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Gracious in Triumph

by Conrad Black (January 2014)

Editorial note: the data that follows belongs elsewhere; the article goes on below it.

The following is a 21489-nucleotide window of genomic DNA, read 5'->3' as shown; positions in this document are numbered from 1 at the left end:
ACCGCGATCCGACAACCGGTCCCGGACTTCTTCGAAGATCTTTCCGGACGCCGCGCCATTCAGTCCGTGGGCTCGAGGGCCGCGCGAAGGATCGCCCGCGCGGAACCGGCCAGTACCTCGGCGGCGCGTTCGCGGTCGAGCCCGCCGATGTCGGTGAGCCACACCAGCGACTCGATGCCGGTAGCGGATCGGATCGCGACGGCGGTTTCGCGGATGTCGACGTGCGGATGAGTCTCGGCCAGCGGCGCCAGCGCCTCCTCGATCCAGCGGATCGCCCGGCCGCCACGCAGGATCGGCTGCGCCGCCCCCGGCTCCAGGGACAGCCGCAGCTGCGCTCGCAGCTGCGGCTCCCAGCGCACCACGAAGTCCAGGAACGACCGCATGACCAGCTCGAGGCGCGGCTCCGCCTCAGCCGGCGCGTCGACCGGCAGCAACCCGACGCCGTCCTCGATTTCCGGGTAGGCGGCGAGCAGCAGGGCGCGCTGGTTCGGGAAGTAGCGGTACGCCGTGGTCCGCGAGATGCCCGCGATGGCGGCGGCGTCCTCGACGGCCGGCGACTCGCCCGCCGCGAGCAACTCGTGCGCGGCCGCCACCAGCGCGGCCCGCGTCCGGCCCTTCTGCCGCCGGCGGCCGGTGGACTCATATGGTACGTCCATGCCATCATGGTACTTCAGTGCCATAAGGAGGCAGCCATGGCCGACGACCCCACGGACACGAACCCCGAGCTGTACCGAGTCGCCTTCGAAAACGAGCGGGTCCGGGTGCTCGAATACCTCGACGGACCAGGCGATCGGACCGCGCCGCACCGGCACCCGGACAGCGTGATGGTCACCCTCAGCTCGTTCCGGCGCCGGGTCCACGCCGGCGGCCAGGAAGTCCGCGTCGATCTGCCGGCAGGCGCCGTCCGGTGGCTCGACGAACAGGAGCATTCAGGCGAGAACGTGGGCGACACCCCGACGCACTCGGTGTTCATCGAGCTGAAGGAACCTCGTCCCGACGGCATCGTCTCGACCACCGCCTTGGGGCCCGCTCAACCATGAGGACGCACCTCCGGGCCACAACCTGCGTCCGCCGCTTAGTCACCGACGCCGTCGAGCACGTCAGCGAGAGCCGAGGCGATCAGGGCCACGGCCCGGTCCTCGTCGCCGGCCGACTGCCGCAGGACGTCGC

In January 1991, Mikhail Gorbachev had recourse to traditional Soviet repressive methods in Georgia and Latvia, but his heart wasn’t in it, and he wasn’t prepared to kill people as Stalin and Khrushchev and even occasionally Brezhnev had done. On March 17, 1991, 76.4% of Soviet voters ostensibly voted to remain in a reformed Soviet Union, although the Baltic republics and Georgia and Armenia voted to secede and Moldova abstained. But on June 12, Boris Yeltsin, who had defected from the Communist Party and sought full democracy, denationalization and decontrol of all industry and agriculture, and the Russian secession from the Soviet Union, was elected head of the Russian Republic with 57% in a free vote. He was now a very serious rival, in terms of legitimacy, to speak for the Russians, to Gorbachev.  more>>>